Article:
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    • "With the development of new technologies (such as microfluidics systems with a mass sensor), precise monitoring of cell size has become possible (Son et al. 2012). Considering the ongoing systems biology research on cell growth (Ferrezuelo et al. 2012) and metabolism (Slavov et al. 2011), a better understanding of the interplay between cell growth and division can be expected in the near future. The systems approach can also be used to address epigenetic factors. "
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    ABSTRACT: Cells proliferate by division into similar daughter cells, a process that lies at the heart of cell biology. Extensive research on cell division has led to the identification of the many components and control elements of the molecular machinery underlying cellular division. Here we provide a brief review of prokaryotic and eukaryotic cell division and emphasize how new approaches such as systems and synthetic biology can provide valuable new insight.
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    • "Such a decrease in NADPH production could explain at least in part the decreased stress resistance that we measured (Figures 3D and 3E). This pathway for THF-mediated mitochondrial NADPH production is transcriptional upregulated with the growth rate and increased respiration of yeast growing on ethanol carbon source (Slavov and Botstein, 2011), suggesting its broader significance for respiratory metabolism. "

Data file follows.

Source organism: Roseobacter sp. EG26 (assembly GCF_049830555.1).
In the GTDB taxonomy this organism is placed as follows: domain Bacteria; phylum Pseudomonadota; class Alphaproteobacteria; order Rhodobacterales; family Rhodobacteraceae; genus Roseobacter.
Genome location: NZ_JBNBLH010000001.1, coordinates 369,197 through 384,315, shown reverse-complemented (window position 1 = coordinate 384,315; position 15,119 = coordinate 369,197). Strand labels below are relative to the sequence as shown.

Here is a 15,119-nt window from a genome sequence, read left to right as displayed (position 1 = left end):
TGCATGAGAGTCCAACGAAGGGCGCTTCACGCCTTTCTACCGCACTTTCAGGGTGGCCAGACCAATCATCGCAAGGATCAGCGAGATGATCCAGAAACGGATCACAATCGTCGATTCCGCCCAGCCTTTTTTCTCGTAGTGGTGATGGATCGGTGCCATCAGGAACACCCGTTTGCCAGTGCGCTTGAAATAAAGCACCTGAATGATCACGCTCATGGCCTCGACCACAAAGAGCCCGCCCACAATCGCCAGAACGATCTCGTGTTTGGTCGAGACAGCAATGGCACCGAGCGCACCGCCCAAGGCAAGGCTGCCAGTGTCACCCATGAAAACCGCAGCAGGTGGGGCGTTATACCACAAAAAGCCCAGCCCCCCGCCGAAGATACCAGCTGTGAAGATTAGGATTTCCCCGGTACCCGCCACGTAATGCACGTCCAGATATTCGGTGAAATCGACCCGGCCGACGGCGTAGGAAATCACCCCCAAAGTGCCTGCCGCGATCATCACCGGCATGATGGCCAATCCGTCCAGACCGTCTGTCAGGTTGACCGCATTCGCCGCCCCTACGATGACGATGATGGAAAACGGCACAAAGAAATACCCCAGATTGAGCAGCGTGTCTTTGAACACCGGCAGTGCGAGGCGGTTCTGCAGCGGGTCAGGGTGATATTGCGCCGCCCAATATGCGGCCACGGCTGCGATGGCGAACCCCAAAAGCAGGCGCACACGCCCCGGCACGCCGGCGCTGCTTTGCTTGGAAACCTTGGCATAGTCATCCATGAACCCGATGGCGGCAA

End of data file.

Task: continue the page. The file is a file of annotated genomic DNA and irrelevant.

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    ABSTRACT: Fermentating glucose in the presence of enough oxygen to support respiration, known as aerobic glycolysis, is believed to maximize growth rate. We observed increasing aerobic glycolysis during exponential growth, suggesting additional physiological roles for aerobic glycolysis. We investigated such roles in yeast batch cultures by quantifying O2 consumption, CO2 production, amino acids, mRNAs, proteins, posttranslational modifications, and stress sensitivity in the course of nine doublings at constant rate. During this course, the cells support a constant biomass-production rate with decreasing rates of respiration and ATP production but also decrease their stress resistance. As the respiration rate decreases, so do the levels of enzymes catalyzing rate-determining reactions of the tricarboxylic-acid cycle (providing NADH for respiration) and of mitochondrial folate-mediated NADPH production (required for oxidative defense). The findings demonstrate that exponential growth can represent not a single metabolic/physiological state but a continuum of changing states and that aerobic glycolysis can reduce the energy demands associated with respiratory metabolism and stress survival.